Saturday, June 23, 2012
Kicking back in the study, working on an article, listening to an excellent adaptation of Zen and the Art of Motorcycle Maintenance on R4 and avoiding a blustery outdoors littered with multitudes of day-trippers, when a call came through re: a Red Kite heading low towards the seafront from the north cliff (thanks Julie).
With Red Kites being much scarcer up here, and with the seafront being 20 seconds away, a slippertwitch* inevitably beckoned. Grabbing the camera, swerving chip-munching holidaymakers and scanning the bay, I happily got onto the Kite immediately as it approached from the north, predictably harried by gulls and corvids.
Forced out over the bay, the bird lost height and at one stage plummeted unnervingly close to the surface of the water, before battling upwards and eventually making its escape by heading way out to sea.
A treat made all the sweeter by the old gent playing 'Oh I Do Like to be Beside the Seaside' via a crappy casio keyboard (and a deafening P.A) in the bandstand alongside me. Couldn't agree more.
(* = when time spent changing into outdoor footwear is time critically wasted)
Thursday, June 21, 2012
Filmed a while ago (before the world tour and subsequent exile on the Yorkshire coast), this BBC Natural World - titled The Unnatural History of London - was broadcast on Monday. It's available to watch on the iPlayer here for another few days, and it's worth watching if only for the beautiful shots of my then patch, Stoke Newington Reservoirs in Hackney. Happy days.
Saturday, June 16, 2012
As implied by the lack of posts of late, the first half of June has been predictably somewhat lean for notable records; and as intended, during such lean periods these dispatches will go fortnightly to avoid filler-style boredom. After a decent run of scarcities in late May, the shutters came crashing down on migration activity at the beginning of the new month, and have remained closed since; however, the summertime blues are likely to be pleasingly brief, with the range of habitats accessible here providing a choice of options over the coming weeks.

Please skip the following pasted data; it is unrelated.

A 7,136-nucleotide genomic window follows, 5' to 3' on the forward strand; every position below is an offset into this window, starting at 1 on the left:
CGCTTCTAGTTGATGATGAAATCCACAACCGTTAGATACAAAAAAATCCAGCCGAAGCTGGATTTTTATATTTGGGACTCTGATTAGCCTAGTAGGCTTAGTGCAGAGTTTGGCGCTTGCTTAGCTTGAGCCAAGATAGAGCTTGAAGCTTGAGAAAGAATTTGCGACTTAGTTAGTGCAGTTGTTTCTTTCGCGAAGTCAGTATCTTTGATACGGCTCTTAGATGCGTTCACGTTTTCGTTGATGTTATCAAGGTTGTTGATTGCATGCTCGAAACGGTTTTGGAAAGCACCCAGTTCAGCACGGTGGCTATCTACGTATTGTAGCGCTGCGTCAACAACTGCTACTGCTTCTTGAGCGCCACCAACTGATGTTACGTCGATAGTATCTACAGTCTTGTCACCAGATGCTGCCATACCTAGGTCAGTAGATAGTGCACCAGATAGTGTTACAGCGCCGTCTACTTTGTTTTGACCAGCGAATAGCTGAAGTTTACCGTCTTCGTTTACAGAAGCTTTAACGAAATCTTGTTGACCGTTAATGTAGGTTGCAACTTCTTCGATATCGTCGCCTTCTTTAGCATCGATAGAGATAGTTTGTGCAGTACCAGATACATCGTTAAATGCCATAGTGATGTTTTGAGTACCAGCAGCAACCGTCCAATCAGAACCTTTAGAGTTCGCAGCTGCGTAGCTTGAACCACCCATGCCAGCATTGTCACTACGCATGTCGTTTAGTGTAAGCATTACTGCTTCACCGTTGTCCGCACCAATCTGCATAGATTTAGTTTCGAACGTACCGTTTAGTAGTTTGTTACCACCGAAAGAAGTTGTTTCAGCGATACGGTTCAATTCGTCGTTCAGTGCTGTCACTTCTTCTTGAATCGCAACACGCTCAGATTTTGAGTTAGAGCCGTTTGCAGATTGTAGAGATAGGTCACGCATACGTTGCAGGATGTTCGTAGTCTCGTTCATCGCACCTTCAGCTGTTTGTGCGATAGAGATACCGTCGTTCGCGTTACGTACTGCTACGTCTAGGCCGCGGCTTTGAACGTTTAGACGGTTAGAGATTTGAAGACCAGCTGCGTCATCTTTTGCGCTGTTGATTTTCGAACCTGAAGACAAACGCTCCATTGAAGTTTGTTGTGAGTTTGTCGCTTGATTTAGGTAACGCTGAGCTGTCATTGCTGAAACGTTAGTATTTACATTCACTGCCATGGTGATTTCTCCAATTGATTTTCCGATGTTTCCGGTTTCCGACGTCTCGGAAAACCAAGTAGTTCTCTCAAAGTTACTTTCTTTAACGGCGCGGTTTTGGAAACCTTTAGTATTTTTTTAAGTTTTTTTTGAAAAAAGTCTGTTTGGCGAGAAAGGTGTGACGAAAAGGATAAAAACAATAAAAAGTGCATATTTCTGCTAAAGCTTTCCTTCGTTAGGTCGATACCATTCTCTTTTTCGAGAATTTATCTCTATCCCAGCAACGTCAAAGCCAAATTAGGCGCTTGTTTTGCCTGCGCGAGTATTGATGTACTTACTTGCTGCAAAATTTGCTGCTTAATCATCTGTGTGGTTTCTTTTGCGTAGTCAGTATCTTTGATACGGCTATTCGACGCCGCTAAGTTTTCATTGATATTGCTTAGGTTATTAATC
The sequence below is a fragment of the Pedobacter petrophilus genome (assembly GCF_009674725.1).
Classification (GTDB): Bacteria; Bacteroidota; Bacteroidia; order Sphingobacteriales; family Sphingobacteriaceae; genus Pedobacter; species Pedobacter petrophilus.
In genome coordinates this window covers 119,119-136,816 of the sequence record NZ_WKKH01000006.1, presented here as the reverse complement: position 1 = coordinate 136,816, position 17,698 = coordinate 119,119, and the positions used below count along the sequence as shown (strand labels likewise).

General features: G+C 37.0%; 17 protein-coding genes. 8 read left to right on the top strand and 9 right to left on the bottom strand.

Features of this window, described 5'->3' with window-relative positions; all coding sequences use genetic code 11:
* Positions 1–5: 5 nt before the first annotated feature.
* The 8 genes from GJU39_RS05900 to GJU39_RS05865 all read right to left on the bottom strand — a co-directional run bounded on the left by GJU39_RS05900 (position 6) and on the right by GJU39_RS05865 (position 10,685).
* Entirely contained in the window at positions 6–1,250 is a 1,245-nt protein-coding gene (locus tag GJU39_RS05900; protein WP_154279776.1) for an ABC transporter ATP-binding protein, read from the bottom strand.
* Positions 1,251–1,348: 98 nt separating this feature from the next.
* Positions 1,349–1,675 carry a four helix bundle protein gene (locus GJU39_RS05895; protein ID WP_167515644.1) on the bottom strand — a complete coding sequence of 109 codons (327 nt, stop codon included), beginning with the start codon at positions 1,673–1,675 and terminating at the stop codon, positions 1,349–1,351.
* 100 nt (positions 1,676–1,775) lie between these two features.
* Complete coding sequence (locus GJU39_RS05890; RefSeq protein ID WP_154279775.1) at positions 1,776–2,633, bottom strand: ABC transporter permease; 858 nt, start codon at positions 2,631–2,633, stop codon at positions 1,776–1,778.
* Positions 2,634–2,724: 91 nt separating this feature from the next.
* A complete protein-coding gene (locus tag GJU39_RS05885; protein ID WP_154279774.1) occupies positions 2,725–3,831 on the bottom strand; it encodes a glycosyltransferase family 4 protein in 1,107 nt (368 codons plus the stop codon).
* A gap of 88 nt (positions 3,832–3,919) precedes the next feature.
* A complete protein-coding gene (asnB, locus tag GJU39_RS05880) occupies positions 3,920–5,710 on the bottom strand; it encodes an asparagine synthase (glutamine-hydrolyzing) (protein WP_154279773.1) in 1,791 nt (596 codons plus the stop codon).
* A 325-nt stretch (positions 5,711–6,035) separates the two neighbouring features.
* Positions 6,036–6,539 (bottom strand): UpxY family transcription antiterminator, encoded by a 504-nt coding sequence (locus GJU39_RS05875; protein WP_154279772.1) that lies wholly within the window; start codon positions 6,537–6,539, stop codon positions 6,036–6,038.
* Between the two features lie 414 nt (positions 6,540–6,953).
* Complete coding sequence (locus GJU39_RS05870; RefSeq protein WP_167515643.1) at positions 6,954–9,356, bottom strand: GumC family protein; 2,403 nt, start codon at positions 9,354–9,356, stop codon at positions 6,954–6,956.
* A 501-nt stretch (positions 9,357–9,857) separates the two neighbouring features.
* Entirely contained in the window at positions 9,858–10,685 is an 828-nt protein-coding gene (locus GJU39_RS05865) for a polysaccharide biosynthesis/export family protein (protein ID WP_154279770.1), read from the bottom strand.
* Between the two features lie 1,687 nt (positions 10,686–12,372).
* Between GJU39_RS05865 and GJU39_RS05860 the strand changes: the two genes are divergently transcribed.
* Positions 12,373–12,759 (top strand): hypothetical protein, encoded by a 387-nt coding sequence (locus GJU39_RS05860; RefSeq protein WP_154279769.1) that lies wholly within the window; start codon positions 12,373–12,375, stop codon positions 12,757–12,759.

While passerines are unlikely to figure again until autumn migration commences in August (with the flogging of hedgerows and scrub providing ever-diminishing returns), there is the bay, the sea, and the Dams in the meantime, all of which will hopefully steadily come into their own as the weeks pass.
So, never a better time to be distracted by the necessities of gainful employment, especially when said employment involves monitoring the bay and its birdlife, which unsurprisingly has been the source of the few highlights so far this month.
A Bonxie, a single Knot and two Common Sandpipers were on the brigg on the 1st, but beyond then, the roll-call has been reasonably stable - a few Red-throated Divers, Common Scoters, Eiders, Sandwich Terns and Great Crested Grebes are all often present amongst the masses of locally-breeding seabirds.
More recent highlights include a summer-plumage Great Northern Diver on the morning of the 12th, and a fresh-in Hobby later on the same day, which after a couple of unsuccessful shots at the nearby Sand Martin colony, proceeded to head directly out to sea, disappearing from the 'scope somewhere north of Flamborough.
With the worst due to be over soon, for now it's a case of riding out the next few weeks and hoping for the occasional highlight in the meantime until possibilities increase during July.
Tree Sparrow adult and recently fledged juvenile
Sunday, June 3, 2012
Welcome to the East Yorkshire summer
A choice this morning over breakfast - head out into the rain on another initially hopeful but ultimately fruitless search for a (very) late spring killer on the patch, or accept a ride with Dan and Rich the 30 miles or so down the coast on a pleasant jolly to twitch the European Roller. After a minor wrestle with guilt the latter won out, and we were soon on our merry way onto the Holderness Plain - the flat, monochrome expanse of farmland and glassy-eyed tory intolerance dividing the North Sea from the Yorkshire Wolds - and towards Aldbrough, the present village of choice for confused spring overshoots.
As filthy twitches go, this was perhaps the most painless and inoffensive; onto the verge, window half down, bird in situ, exactly where it was supposed to be - hunched disconsolately on the only available perch a short distance from the road - with the added bonus of not having to tolerate the ticking masses, who were either put off by the weather or mercifully inaudible within vehicles.